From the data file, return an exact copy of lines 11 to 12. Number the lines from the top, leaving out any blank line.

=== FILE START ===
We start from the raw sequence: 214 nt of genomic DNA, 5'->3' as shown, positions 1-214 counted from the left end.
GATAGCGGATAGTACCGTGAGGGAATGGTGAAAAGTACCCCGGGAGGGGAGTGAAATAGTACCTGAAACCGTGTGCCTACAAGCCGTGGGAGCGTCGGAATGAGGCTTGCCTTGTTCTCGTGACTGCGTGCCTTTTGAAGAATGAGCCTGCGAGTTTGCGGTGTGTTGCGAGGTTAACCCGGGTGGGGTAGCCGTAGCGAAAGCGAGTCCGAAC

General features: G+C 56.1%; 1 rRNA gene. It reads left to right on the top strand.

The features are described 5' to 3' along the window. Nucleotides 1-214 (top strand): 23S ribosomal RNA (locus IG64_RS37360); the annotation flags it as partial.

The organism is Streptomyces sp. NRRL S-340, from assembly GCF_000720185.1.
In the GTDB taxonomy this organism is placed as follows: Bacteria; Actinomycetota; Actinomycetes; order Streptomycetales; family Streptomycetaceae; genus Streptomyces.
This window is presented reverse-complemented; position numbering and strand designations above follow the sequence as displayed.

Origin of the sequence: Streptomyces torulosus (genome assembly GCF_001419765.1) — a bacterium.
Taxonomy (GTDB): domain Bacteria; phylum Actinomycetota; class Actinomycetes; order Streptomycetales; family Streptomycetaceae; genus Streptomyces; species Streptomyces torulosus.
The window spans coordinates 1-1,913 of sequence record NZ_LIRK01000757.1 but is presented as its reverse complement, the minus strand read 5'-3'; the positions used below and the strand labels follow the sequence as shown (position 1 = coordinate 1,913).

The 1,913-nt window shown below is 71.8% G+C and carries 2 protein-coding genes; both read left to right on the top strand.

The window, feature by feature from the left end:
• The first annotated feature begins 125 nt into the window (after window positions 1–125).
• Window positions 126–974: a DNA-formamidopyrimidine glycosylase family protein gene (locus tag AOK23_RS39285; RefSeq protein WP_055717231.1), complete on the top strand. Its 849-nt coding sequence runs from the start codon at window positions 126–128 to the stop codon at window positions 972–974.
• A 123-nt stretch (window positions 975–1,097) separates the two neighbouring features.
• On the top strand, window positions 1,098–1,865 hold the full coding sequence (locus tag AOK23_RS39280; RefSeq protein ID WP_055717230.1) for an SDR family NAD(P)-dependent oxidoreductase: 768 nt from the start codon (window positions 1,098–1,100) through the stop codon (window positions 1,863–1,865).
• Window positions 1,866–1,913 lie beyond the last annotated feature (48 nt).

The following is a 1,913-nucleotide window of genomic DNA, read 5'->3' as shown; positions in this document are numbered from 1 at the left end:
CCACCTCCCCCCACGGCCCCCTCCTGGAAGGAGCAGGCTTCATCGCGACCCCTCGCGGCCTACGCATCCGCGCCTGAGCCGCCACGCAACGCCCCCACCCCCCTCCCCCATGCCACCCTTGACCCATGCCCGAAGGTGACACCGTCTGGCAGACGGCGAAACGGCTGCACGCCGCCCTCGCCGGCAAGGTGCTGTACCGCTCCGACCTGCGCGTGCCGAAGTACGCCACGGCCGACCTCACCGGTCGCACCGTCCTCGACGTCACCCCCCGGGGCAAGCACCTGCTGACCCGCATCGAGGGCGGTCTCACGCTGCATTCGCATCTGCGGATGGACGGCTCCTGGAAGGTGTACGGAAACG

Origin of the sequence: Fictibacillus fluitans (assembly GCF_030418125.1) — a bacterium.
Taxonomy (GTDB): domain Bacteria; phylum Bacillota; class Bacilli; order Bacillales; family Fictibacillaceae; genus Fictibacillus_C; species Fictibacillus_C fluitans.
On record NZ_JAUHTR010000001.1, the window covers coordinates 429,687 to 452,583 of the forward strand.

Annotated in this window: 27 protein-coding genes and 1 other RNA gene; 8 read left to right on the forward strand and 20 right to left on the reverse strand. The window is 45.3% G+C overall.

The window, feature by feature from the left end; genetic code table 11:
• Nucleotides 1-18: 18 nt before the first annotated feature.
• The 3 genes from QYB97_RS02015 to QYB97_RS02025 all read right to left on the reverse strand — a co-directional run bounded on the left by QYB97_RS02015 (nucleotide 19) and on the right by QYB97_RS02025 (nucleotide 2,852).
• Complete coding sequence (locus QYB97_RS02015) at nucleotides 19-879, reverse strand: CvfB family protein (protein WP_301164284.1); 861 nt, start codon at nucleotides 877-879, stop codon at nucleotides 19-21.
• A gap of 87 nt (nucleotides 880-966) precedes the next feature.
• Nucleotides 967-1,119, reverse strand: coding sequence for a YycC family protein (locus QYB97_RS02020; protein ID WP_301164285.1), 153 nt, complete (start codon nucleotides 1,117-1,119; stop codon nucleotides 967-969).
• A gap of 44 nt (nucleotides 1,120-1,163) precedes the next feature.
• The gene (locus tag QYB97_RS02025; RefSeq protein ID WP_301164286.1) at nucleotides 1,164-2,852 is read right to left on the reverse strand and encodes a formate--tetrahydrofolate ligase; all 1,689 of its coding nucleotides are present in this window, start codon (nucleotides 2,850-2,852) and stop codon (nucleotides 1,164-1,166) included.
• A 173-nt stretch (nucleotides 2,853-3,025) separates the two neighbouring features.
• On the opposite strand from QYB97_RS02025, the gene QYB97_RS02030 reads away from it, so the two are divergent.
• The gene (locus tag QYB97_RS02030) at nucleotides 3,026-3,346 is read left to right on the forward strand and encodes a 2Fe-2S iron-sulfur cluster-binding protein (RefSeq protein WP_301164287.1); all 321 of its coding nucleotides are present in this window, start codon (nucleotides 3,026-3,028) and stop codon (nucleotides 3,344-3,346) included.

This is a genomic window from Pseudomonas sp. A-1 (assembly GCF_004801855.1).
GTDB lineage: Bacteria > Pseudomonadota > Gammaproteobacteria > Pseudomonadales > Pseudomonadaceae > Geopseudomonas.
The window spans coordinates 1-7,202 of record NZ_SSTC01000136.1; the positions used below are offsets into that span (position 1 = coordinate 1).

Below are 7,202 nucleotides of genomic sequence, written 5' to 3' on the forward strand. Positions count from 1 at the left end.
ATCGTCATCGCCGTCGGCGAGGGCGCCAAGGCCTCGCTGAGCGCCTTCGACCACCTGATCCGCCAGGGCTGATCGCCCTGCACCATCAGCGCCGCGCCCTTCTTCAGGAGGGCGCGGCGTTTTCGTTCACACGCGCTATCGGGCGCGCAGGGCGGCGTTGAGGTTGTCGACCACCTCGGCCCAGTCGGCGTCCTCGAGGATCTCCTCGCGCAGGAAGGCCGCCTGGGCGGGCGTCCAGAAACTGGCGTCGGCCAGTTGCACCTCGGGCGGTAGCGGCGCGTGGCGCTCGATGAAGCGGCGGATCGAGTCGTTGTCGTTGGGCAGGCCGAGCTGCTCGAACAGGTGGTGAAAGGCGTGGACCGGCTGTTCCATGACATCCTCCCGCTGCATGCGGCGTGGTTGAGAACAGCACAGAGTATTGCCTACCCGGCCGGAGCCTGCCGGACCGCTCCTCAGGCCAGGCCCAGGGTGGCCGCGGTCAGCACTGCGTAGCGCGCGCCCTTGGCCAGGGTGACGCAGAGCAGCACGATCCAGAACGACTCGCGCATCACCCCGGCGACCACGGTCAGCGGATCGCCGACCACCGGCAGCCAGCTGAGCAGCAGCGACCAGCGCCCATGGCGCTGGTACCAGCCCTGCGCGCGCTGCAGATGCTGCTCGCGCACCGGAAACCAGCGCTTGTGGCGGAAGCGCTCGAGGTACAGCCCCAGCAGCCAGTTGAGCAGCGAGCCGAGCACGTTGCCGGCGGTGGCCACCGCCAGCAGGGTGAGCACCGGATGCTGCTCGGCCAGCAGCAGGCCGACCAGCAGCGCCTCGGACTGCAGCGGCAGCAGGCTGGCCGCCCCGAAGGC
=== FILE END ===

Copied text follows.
The 1,913-nt window shown below is 71.8% G+C and carries 2 protein-coding genes; both read left to right on the top strand.

The window, feature by feature from the left end: